Donald is one of the most mentally toughest runners I know. I know so many runners who are scared to run the marathon, they have respectable half marathon times but are just unwilling to commit to the suffering that is the event. Donald is the opposite. Like a drug he just loved killing himself on the long training runs. Just the romance of the suffering - he is an ultramarathoner trapped in a 115kg public servant body.
Brenden and I flew into Brisbane on Saturday morning and I thought we were heading to the train for the ride to the Gold Coast, Brenden had other plans as he had hired a Audi (which was switched for a Merc) for us to go cruising down the Gold Coast. I was impressed with the first part of the trip, all signs pointed to an excellent weekend.
|Big M and the Merc|
We were meeting Donald at the expo so we set the GPS for the motel and enjoyed the cruise down to the Coast. I had never heard of this great motel Big M had booked, and for good reason.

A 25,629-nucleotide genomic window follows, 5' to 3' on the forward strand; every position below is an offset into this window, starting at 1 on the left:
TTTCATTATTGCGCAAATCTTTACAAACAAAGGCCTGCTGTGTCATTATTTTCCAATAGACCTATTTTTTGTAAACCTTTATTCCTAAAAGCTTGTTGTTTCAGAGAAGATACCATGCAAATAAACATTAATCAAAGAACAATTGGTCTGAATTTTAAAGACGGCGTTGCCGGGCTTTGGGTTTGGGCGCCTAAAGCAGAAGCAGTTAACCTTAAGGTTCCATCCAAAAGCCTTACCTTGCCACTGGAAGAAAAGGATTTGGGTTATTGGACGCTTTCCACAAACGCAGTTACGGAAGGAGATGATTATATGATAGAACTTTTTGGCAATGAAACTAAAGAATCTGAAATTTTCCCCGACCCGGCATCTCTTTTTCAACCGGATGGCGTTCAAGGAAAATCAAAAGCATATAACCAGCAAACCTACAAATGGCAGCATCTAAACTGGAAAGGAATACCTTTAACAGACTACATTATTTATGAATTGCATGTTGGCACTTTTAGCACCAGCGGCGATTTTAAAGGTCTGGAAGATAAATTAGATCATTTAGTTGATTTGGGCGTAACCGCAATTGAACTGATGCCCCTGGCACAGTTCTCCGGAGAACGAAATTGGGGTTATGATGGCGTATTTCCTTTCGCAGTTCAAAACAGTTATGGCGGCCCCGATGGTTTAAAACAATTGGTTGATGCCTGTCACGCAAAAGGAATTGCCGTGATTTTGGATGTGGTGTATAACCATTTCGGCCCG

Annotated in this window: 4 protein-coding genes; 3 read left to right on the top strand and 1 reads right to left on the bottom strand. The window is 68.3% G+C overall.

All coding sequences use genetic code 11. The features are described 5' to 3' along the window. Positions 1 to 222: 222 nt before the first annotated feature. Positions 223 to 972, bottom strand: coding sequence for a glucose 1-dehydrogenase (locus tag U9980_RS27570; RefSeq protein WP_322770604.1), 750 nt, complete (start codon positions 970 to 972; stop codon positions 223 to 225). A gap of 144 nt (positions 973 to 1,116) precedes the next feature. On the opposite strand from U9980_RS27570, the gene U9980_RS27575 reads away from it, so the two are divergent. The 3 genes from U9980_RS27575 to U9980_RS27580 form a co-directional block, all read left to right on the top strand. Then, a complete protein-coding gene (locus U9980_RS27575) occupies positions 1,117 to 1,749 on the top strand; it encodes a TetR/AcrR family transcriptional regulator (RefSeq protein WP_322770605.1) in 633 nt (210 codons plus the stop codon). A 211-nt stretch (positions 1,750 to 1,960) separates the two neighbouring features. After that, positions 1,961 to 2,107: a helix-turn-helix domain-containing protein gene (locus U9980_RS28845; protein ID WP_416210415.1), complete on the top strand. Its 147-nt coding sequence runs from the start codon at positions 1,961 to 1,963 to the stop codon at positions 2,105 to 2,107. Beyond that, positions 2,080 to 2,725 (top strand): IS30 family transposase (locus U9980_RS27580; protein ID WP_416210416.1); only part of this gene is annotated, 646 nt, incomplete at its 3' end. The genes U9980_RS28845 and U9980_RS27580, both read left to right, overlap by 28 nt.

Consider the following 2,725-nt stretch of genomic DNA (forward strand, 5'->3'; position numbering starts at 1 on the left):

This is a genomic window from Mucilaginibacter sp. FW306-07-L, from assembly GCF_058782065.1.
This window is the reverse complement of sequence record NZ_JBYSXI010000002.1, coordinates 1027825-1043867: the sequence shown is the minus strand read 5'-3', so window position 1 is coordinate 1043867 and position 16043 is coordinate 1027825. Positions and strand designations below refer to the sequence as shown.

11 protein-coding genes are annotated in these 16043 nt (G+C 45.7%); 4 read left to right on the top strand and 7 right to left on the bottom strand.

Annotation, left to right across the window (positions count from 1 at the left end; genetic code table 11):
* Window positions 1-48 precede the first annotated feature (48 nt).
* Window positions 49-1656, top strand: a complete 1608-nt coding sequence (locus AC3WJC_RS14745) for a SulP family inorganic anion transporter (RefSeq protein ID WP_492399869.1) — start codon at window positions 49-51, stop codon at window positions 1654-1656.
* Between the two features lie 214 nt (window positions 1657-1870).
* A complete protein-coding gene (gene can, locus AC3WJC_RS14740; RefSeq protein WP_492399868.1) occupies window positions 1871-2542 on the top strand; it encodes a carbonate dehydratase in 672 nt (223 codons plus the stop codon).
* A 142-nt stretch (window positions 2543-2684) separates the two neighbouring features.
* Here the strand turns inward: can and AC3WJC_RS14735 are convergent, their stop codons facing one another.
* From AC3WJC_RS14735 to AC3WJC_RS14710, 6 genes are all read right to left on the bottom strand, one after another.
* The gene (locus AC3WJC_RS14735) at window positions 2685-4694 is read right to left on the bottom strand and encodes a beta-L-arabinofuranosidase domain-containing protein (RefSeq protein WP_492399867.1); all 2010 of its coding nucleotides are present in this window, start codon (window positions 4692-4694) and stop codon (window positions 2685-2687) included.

|Not our motel|
|vacant lot next door|
There were two ladies sitting on the stairs to our room who appeared to be working by the hour, this motel was the worst I have stayed in for a very long time. After the initial disappointment that we were staying in a crap hole, it was quite the adventure! On a side note the worst sleep I have ever had prior to a Marathon was in Melbourne 2010, where Luke booked accom and never informed me that there was no bed for Hayden and I. When we arrived at 10pm the night of the marathon we had to sleep on the floor. Certainly not ideal.
After a quick nap we then went down to the expo to meet Donald and his mum. Things were about to get real. We collected our Marathon bibs, and I collected Luke's as he was a late entry (more on this later). We had a great look through the expo. Bel was onto me about spending money, so I refrained from buying anything new (although I wanted another GC jacket).